As a healthcare provider, you know exactly what DEA registration is and its importance when it comes to prescribing controlled substances. But, as a locum tenens provider working across state lines, you might have some questions about how this applies to you. Don't worry; we're here to help! Let's dive into the most frequent questions and make the topic easier to understand.

Reminding the Basics: What’s DEA Registration All About?

Simply put, DEA registration is like a unique ID that the Drug Enforcement Administration (DEA) gives to healthcare providers who are allowed to prescribe controlled substances. This ID number helps track the distribution of controlled substances and makes sure they’re not being abused or diverted.

Under the Controlled Substances Act (CSA), when a healthcare provider prescribes a controlled substance, they need to include their DEA number on the prescription. This way, only qualified practitioners can order these medications, and they (and their employers) are responsible for proper usage.

What is the Controlled Substances Act?

It’s a federal law that was put into effect back in 1970 to regulate the use and distribution of certain substances that could potentially be abused or cause dependency.

Under the CSA, substances are categorized into schedules based on their medical benefits, the likelihood of abuse, and safety. The idea behind this system is to make sure that these substances are available for legitimate medical purposes while also preventing any misuse or abuse.

Why is DEA so Important?

One of the ways the DEA helps is by keeping track of who is prescribing these substances and where they’re being prescribed. This information is crucial in identifying potential sources of misuse or abuse.

Another important role of the DEA is holding both prescribing practitioners and healthcare institutions accountable. This helps to ensure that these substances are being used appropriately and that those responsible for prescribing them are following the proper procedures.

All of this increased tracking and accountability ultimately leads to better control of the abuse of controlled substances. And in a time when addiction and overdose rates are at an all-time high, this control is more important than ever.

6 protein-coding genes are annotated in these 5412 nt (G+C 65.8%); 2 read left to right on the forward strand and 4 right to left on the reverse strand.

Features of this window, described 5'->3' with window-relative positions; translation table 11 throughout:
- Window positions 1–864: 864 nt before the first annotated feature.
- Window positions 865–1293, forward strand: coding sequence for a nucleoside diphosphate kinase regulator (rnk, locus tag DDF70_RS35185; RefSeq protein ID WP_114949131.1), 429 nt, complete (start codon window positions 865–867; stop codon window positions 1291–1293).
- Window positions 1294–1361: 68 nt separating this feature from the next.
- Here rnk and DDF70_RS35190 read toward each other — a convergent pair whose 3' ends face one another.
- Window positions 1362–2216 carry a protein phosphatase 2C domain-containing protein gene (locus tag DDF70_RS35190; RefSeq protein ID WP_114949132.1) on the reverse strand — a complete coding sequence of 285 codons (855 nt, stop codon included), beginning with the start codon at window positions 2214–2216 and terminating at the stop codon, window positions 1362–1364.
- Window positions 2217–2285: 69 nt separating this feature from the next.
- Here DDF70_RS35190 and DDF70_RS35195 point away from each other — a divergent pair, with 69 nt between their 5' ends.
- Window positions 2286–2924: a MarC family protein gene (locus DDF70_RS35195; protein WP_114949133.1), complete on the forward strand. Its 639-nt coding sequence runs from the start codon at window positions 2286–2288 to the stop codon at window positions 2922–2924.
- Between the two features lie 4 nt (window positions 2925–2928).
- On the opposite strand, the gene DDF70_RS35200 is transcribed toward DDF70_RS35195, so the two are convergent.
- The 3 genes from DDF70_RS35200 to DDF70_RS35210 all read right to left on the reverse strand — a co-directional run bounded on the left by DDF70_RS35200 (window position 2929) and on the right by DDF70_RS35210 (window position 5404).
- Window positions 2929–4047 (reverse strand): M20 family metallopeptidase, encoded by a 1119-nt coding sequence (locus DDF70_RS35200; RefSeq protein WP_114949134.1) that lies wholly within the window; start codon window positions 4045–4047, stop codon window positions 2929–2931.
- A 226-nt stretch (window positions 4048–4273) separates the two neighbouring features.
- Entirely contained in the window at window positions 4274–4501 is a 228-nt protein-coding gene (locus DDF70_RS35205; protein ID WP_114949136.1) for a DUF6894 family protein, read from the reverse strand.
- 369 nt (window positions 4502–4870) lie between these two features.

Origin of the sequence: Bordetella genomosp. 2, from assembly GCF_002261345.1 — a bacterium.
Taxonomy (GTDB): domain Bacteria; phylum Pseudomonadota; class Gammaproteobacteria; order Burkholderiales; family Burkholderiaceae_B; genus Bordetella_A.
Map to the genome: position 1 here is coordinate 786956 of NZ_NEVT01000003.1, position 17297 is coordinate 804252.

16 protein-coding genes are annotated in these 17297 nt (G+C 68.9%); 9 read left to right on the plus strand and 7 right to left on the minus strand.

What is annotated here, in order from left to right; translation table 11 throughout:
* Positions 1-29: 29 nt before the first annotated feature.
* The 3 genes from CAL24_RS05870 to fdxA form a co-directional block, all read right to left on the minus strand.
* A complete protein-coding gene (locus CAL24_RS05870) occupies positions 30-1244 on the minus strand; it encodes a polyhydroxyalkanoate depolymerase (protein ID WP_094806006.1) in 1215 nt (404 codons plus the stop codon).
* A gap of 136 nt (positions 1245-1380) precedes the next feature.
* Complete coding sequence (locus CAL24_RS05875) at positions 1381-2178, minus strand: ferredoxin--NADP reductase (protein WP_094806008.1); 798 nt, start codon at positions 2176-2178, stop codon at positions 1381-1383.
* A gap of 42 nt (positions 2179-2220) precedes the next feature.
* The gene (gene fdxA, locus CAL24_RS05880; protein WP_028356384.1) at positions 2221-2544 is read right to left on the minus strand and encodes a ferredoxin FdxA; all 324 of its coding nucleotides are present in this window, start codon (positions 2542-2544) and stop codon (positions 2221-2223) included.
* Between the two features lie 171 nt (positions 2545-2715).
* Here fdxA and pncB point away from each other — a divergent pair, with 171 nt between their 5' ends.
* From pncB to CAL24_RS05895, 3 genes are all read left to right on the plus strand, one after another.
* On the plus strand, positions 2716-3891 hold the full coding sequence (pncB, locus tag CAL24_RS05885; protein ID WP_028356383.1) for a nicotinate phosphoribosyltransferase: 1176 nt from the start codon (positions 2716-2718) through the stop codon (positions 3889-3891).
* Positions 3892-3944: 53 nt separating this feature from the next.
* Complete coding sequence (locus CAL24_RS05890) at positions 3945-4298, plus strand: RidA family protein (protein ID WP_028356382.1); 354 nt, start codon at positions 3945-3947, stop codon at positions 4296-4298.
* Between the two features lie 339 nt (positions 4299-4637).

What’s the Difference Between CDS & DEA?

A CDS license is issued at the state level and allows licensed healthcare practitioners to work with controlled substances. It’s an essential authorization that you’ll need to have if you’re going to be prescribing, administering, or dispensing these powerful medications.

On the other hand, a DEA license number is assigned by the federal Drug Enforcement Administration and allows practitioners to write prescriptions for controlled substances. This is a crucial piece of documentation that you’ll need to prescribe these medications safely and responsibly.

While your professional practice acts may allow you to prescribe, administer, or dispense medications, including controlled substances, a DEA certificate is required to write prescriptions for these substances.

It’s important to remember that DEA registration is required for each state in which you wish to prescribe controlled substances. Yet, not all states require healthcare practitioners to obtain a CDS registration, authorizing them to work with controlled substances under their medical license.

Only Medical License RequiredAdditional Controlled Substance License Required
New HampshireMissouri
New YorkNevada
North CarolinaNew Jersey
North DakotaNew Mexico
OregonPuerto Rico
PennsylvaniaRhode Island
TennesseeSouth Carolina
TexasSouth Dakota
West Virginia

DEA vs. NPI Number: What’s the Difference?

DEA Numbers and National Provider Identifier (NPI) numbers are both unique identifiers used in the healthcare industry. However, they serve different purposes and are issued by different agencies: